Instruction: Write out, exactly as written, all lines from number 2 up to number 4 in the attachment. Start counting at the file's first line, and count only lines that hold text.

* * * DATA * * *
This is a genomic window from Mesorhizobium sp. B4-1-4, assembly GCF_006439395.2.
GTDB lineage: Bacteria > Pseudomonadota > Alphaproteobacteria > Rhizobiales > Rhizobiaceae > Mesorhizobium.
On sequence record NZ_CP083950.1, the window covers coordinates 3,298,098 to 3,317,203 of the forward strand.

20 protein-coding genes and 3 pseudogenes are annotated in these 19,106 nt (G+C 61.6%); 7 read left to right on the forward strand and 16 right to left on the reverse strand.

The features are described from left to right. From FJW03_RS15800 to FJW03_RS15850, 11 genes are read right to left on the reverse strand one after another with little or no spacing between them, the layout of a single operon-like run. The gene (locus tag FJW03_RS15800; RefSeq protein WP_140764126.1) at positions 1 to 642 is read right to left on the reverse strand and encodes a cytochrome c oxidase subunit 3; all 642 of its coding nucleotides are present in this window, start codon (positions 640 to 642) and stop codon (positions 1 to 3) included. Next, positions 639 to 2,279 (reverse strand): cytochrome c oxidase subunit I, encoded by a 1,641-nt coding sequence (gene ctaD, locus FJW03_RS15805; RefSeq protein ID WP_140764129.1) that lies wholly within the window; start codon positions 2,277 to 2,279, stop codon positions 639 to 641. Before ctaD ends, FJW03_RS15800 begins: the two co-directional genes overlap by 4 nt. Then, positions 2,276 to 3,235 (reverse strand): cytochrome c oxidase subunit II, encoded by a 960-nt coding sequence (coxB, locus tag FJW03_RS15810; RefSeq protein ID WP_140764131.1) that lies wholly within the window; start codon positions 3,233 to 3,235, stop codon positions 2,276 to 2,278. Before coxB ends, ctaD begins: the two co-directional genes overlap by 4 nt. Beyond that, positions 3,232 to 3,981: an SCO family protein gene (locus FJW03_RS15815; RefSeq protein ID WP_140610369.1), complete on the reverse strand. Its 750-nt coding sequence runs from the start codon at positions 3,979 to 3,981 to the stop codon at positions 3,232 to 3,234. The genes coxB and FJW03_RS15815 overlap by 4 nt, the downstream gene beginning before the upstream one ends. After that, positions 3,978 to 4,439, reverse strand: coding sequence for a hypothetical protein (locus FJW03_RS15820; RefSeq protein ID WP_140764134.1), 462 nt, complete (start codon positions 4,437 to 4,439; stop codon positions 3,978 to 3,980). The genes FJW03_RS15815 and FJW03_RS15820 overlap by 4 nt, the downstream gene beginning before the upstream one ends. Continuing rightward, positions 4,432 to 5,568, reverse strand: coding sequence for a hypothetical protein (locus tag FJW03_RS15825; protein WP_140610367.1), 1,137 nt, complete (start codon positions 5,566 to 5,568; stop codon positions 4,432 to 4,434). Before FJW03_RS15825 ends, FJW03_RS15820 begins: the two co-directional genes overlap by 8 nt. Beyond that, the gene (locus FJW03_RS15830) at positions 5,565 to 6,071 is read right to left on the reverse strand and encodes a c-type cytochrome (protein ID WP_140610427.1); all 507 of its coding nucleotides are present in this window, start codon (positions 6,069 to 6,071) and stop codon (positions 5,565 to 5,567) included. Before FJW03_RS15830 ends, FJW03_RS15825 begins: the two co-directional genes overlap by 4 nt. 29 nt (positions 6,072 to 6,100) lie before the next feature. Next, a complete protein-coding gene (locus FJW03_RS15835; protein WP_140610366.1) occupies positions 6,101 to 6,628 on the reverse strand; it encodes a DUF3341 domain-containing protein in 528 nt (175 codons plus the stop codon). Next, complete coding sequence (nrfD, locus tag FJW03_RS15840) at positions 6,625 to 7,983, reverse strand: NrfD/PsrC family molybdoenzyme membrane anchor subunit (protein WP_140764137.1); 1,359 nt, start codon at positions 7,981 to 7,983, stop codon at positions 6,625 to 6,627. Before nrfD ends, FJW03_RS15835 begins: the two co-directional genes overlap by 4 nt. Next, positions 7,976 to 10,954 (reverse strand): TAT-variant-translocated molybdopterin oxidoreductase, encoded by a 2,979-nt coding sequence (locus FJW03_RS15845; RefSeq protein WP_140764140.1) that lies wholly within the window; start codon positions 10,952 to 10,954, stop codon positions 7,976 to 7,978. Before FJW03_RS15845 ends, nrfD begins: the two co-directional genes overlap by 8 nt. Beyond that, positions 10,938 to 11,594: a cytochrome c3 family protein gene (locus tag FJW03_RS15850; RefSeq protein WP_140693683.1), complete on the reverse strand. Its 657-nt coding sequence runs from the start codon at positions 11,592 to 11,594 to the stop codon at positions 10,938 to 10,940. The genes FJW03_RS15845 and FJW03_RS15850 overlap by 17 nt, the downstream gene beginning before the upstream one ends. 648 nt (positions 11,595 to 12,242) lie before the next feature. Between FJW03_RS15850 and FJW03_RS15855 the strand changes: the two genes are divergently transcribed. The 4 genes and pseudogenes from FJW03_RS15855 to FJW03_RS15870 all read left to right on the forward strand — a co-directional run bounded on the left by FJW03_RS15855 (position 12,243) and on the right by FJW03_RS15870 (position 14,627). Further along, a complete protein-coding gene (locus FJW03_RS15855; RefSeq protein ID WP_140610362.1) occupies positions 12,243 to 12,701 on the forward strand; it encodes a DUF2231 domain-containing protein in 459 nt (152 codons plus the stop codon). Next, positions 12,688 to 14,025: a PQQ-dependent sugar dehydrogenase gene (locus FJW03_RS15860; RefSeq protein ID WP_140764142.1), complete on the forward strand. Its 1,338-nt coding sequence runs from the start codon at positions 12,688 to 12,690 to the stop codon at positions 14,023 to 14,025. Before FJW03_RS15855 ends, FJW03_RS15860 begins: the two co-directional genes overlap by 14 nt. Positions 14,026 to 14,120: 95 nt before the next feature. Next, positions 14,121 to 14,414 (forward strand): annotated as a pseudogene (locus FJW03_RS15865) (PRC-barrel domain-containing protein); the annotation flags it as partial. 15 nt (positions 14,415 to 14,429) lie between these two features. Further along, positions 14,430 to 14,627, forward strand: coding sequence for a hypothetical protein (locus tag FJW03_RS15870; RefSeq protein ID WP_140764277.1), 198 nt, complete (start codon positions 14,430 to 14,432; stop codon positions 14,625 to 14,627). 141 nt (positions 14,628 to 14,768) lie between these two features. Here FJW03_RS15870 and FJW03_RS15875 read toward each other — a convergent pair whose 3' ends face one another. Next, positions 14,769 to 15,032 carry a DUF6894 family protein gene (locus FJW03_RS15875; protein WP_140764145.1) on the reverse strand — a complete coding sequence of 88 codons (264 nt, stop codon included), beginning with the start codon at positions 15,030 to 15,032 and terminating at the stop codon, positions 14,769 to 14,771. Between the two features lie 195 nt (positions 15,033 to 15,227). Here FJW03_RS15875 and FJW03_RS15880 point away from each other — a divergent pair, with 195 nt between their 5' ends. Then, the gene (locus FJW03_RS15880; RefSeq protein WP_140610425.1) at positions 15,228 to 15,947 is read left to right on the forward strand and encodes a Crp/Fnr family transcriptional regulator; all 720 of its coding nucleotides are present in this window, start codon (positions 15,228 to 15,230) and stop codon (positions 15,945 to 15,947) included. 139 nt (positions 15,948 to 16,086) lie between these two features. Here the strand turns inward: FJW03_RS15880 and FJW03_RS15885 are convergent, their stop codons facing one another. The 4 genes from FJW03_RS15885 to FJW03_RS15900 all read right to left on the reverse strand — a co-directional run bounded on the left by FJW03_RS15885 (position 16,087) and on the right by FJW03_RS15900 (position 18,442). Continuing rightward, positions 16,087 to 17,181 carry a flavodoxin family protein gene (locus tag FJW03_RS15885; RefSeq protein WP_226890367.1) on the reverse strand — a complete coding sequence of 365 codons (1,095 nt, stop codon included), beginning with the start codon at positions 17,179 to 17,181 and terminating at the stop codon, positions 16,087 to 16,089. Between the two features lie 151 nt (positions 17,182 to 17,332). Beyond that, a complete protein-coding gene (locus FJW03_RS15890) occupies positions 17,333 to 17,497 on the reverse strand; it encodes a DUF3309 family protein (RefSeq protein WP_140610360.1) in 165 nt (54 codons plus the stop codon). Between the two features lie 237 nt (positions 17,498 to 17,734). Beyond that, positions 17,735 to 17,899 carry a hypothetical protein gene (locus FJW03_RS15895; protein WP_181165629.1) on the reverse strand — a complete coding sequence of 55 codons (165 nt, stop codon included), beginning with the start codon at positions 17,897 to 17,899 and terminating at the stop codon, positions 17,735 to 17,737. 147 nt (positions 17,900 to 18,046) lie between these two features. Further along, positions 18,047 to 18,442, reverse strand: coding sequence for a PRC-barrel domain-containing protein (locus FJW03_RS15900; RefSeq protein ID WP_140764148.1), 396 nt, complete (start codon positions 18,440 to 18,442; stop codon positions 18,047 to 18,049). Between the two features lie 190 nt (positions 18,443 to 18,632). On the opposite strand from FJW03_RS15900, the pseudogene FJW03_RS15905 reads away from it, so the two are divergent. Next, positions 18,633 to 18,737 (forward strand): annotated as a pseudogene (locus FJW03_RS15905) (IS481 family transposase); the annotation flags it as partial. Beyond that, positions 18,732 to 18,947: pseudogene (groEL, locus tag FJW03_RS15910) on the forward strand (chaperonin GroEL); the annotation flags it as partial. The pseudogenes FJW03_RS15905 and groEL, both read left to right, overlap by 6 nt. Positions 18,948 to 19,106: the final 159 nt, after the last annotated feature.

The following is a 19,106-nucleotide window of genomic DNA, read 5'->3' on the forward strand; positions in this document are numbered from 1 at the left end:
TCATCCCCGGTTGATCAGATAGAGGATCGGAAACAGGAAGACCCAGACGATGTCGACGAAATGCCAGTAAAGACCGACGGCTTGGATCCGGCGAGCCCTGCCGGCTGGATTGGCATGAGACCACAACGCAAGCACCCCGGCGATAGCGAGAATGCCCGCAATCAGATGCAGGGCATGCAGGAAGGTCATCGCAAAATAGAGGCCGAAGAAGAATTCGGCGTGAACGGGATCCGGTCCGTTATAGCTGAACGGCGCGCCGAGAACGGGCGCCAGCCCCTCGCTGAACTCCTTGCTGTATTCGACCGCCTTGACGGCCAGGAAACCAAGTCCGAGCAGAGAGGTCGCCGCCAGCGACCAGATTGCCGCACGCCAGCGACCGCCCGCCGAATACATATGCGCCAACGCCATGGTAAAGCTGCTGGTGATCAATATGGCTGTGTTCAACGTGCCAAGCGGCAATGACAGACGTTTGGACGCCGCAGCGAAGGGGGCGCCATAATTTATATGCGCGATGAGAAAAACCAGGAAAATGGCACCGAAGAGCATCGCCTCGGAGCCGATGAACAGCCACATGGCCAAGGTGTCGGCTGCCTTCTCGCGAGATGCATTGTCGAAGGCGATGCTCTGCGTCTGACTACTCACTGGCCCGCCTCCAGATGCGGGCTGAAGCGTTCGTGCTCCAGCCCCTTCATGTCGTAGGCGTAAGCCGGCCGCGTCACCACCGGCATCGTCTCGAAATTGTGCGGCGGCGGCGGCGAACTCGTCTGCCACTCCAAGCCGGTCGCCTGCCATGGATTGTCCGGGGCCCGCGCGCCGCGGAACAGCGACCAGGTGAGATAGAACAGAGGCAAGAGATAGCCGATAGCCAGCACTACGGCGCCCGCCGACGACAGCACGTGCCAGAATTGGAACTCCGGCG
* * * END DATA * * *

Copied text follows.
GTDB lineage: Bacteria > Pseudomonadota > Alphaproteobacteria > Rhizobiales > Rhizobiaceae > Mesorhizobium.
On sequence record NZ_CP083950.1, the window covers coordinates 3,298,098 to 3,317,203 of the forward strand.

20 protein-coding genes and 3 pseudogenes are annotated in these 19,106 nt (G+C 61.6%); 7 read left to right on the forward strand and 16 right to left on the reverse strand.